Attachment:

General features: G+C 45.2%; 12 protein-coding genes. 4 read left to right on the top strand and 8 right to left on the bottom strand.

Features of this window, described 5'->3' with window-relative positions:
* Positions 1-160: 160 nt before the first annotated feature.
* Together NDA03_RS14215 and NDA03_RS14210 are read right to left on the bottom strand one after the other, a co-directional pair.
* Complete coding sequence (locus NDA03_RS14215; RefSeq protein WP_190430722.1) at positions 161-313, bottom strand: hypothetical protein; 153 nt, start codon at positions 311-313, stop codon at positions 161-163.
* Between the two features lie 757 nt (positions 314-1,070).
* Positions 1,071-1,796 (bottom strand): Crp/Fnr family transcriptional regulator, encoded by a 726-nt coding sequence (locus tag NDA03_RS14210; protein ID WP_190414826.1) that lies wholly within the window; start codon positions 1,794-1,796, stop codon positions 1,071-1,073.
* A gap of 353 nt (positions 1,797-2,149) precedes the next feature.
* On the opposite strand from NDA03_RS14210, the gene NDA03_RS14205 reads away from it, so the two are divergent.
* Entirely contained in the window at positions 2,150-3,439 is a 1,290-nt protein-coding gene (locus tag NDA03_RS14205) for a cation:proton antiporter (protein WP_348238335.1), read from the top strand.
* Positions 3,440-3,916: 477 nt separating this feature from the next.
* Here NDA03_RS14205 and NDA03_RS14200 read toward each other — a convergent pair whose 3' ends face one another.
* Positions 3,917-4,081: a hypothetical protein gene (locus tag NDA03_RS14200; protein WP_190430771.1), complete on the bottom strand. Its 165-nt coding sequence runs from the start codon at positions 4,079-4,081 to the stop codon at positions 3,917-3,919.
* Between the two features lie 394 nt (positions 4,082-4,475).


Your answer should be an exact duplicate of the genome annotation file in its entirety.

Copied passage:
General features: G+C 45.2%; 12 protein-coding genes. 4 read left to right on the top strand and 8 right to left on the bottom strand.

Features of this window, described 5'->3' with window-relative positions:
* Positions 1-160: 160 nt before the first annotated feature.
* Together NDA03_RS14215 and NDA03_RS14210 are read right to left on the bottom strand one after the other, a co-directional pair.
* Complete coding sequence (locus NDA03_RS14215; RefSeq protein WP_190430722.1) at positions 161-313, bottom strand: hypothetical protein; 153 nt, start codon at positions 311-313, stop codon at positions 161-163.
* Between the two features lie 757 nt (positions 314-1,070).
* Positions 1,071-1,796 (bottom strand): Crp/Fnr family transcriptional regulator, encoded by a 726-nt coding sequence (locus tag NDA03_RS14210; protein ID WP_190414826.1) that lies wholly within the window; start codon positions 1,794-1,796, stop codon positions 1,071-1,073.
* A gap of 353 nt (positions 1,797-2,149) precedes the next feature.
* On the opposite strand from NDA03_RS14210, the gene NDA03_RS14205 reads away from it, so the two are divergent.
* Entirely contained in the window at positions 2,150-3,439 is a 1,290-nt protein-coding gene (locus tag NDA03_RS14205) for a cation:proton antiporter (protein WP_348238335.1), read from the top strand.
* Positions 3,440-3,916: 477 nt separating this feature from the next.
* Here NDA03_RS14205 and NDA03_RS14200 read toward each other — a convergent pair whose 3' ends face one another.
* Positions 3,917-4,081: a hypothetical protein gene (locus tag NDA03_RS14200; protein WP_190430771.1), complete on the bottom strand. Its 165-nt coding sequence runs from the start codon at positions 4,079-4,081 to the stop codon at positions 3,917-3,919.
* Between the two features lie 394 nt (positions 4,082-4,475).